Monster Hunter Generations brings new monsters, fighting styles to 3DS this summer

Four new styles give you new tactics for hunting, fighting, and collecting monsters.


Back in March, we learned a trademark had been filed for Monster Hunter Generations. Capcom let the cat all the way out of the bag by officially announcing the game and detailing some of the new features fans of the series can expect when it hits 3DS and New 3DS systems this summer.

Touted as the most customizable entry in the series, Monster Hunter Generations lets you create characters by mashing up styles and Hunter Arts. Generations will introduce four styles total: Aerial, Adept, Striker, and Guild. As you would expect, each style opens up ways for you to use the game's weapons.

Aerial style gives you a jumping ability to attack monsters from above, while Adept rewards counterattacks by bequeathing more tactical and dodging options based on your current weapon. Striker style asks you to build up Hunter Arts and then unleash them for super-damaging attacks. Finally, Guild style imbues each of Generations' 14 weapons with classic move sets that should feel familiar to anyone who played Monster Hunter 4 Ultimate.

"Each Style also allows access to different Hunter Arts, indispensable combat skills and power-ups that can be unleashed with the tap of a button when charged, making it easy to execute these special moves," per Capcom's press release.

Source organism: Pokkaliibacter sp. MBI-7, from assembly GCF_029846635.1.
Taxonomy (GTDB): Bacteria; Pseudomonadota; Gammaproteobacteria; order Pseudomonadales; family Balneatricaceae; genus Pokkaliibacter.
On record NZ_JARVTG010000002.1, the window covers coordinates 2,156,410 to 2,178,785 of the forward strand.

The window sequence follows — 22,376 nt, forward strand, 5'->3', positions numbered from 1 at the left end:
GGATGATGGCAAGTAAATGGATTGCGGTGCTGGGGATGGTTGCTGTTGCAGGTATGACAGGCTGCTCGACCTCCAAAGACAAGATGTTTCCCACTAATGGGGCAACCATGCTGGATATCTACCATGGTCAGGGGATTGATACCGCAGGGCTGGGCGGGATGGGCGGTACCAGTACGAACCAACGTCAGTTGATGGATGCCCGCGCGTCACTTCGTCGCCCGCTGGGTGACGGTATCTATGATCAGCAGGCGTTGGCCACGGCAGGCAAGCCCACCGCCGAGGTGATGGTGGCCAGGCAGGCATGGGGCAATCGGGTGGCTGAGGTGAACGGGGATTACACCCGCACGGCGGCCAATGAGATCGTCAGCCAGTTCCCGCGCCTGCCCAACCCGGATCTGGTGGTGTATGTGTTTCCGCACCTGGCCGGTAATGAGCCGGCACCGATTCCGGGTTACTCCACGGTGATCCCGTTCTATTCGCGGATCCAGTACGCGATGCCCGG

Along with styles and Hunter Arts, you'll get to explore 21 hunting locations across four villages, as well as "collaboration content," themed gear based on Fire Emblem, Mega Man, and other popular franchises.

As a heads-up, prepare to free up some blocks ('90s-era jargon for megabytes) if you want to buy the digital version of Monster Hunter Generations. Nintendo Life reports that the game will eat up 12,534 blocks, or approximately 1.56 GB of storage.

Don't have a New 3DS? No worries: you'll still be able to play Monster Hunter Generations, although Capcom will offer New 3DS owners enhancements such as sharper graphics and the ability to map Hunter Arts to the ZL and ZR triggers.

Long Reads Editor

David L. Craddock writes fiction, nonfiction, and grocery lists. He is the author of the Stay Awhile and Listen series, and the Gairden Chronicles series of fantasy novels for young adults. Outside of writing, he enjoys playing Mario, Zelda, and Dark Souls games, and will be happy to discuss at length the myriad reasons why Dark Souls 2 is the best in the series. Follow him online at and @davidlcraddock.

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